Finding the right fit for your college football program isn't just about what happens on the field, but off it as well. Today, Ohio State added a key piece. How will that commitment impact the Buckeyes?
Ohio State landed a commitment from one of the top-rated prospects in the state when Toledo St. John's Jesuit four-star linebacker Dallas Gant pledged his services to the Buckeyes during a ceremony at his high school on Tuesday afternoon.
Let's take a look at what Gant — the fifth-rated outside linebacker in the Class of 2018 — brings to Columbus.
ON THE FIELD
Standing 6-foot-3, 225 pounds with the ability to run a sub-4.8-second 40-yard dash, Gant has an impressive combination of size and speed — and the potential to add more weight to his already imposing frame. He moves well from sideline to sideline, takes great angles toward the ball carrier and doesn't get caught up in the traffic along the way.
Some scouts view that as Gant shying away from contact, but he's actually among the most aggressive and physically mature linebackers in the country. He reads the quarterback's eyes well and makes plays in both the pass rush and in run support.
Gant must continue to refine his coverage skills if he hopes to develop into a three-down linebacker, but that's certainly something that can be improved by a bit of coaching. He's been compared to former Ohio State linebacker Raekwon McMillan, and it'll be interesting to see if Gant eventually develops into the leader of the defense.
Gant was voted team captain as a junior and proceeded to lead the Titans with 56 tackles, seven tackles for a loss and one sack. He efforts earned him first-team all-district and third-team all-state honors.
IN THE CLASS
Gant becomes the 10th member — but first linebacker — of Ohio State's Supreme '18 recruiting class, joining five-star defensive tackle Taron Vincent, five-star quarterback Emory Jones, four-star running backs Jaelen Gill and Brian Snead, four-star offensive tackle Max Wray, four-star defensive end Brenton Cox, four-star safeties Josh Proctor and Jaiden Woodbey and four-star cornerback Sevyn Banks.
The Buckeyes are expected to sign anywhere between three to five linebackers in this year's class after bringing on only two in 2017. As such, Gant's pledge will have minimal effect on the staff's pursuit of linebacker prospects such as Virginia's Teradja Mitchell, Georgia's Michael Harris or California's Solomon Tuiliaupupu — all of whom would man the inside anyway.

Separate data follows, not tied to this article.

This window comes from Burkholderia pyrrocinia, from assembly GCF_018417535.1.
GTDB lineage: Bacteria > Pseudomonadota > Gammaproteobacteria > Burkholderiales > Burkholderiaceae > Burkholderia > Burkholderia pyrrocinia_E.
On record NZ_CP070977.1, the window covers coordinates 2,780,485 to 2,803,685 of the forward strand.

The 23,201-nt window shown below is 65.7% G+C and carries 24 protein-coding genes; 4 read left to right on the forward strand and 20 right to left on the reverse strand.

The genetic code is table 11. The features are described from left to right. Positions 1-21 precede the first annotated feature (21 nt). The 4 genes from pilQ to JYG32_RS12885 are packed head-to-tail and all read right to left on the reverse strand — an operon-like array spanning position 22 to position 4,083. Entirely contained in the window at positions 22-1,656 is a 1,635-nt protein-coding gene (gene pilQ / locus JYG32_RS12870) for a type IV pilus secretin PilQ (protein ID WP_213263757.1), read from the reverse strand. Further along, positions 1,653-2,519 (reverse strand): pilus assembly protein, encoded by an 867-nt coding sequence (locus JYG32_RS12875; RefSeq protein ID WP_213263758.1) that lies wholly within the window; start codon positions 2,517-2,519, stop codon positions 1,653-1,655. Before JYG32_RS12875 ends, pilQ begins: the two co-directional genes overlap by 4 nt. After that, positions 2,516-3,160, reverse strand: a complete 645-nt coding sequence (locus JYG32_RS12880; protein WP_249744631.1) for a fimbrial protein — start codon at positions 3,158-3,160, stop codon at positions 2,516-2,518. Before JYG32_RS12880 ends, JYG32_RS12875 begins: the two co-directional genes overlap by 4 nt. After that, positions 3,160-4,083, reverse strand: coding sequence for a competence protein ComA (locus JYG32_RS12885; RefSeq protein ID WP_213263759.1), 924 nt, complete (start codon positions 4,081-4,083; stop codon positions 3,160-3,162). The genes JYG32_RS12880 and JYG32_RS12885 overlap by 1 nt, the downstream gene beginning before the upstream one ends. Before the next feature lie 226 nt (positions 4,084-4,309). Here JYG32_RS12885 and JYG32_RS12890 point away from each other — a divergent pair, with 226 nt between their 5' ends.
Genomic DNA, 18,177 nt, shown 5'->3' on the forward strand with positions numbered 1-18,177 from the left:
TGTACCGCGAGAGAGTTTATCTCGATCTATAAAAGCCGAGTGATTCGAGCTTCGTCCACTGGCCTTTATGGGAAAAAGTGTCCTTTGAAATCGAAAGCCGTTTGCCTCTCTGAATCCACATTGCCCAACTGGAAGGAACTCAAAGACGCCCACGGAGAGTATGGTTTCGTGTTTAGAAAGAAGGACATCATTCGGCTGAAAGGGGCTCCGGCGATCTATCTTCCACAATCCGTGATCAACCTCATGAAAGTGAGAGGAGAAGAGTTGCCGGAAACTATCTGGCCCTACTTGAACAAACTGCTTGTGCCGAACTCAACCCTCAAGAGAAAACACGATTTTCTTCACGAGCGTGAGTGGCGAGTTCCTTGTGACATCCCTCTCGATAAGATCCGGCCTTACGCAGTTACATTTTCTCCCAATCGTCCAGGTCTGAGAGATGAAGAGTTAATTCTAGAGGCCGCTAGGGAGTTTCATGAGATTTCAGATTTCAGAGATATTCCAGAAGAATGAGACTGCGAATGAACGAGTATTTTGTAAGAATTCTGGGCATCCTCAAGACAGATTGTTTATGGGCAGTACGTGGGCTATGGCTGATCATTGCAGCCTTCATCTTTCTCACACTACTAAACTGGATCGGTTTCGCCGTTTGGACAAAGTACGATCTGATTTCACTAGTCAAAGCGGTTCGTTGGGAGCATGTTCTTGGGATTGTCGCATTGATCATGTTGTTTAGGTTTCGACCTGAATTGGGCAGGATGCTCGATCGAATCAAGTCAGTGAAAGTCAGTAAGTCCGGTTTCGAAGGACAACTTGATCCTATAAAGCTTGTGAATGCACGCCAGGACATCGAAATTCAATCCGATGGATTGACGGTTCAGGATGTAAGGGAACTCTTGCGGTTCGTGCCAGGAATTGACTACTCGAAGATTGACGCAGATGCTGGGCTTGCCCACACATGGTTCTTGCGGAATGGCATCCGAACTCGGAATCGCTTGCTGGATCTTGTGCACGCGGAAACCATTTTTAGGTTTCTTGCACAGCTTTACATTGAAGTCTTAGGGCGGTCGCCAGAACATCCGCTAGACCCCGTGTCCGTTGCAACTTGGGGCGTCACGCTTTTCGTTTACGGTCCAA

In-state outside linebacker Christopher Oats would also still have a spot in the class if he eventually decides he wants to commit to Ohio State, though the same might not be said for someone like Lakota West's Xavier Peters. He still awaits a scholarship offer from the Buckeyes despite a recent rise in the recruiting rankings.
As for playing time, Gant could step into a situation where Ohio State is replacing all three starting linebackers next fall. With Christopher Worley set graduate and Jerome Baker and Dante Booker eligible for the NFL, Gant could potentially compete for playing time as a true freshman if he enrolls early next winter.
Ohio State was long considered the favorite for Gant, and he nearly committed to the Buckeyes following a visit for their double-overtime win over Michigan last November — his second trip to Columbus that month. But when defensive coordinator Luke Fickell was named the head coach at Cincinnati just a few weeks later, uncertainty began to creep into his mind.
Fickell was the one who offered Gant a scholarship during a one-day positional camp last June, and the two formed a strong bond in the meantime. His departure left a door open for Notre Dame, which had just hired a new defensive coordinator and linebackers coach who made Gant a priority.
Torn between the familiarity of Notre Dame's academic and religious values and Ohio State's home-state pull and on-field successes, it would eventually come down to his relationship with the coaches.
The Buckeyes replaced Fickell will long-time NFL assistant Bill Davis, and he had a lot of ground to make up in Gant's recruitment. The two initially met in February, at which time Gant said Davis' professional background outweighed any doubts he had about his lack of experience at the college level.
Their relationship has grown significantly in the months since, and it's almost as if Davis was the one recruiting Gant the entire time.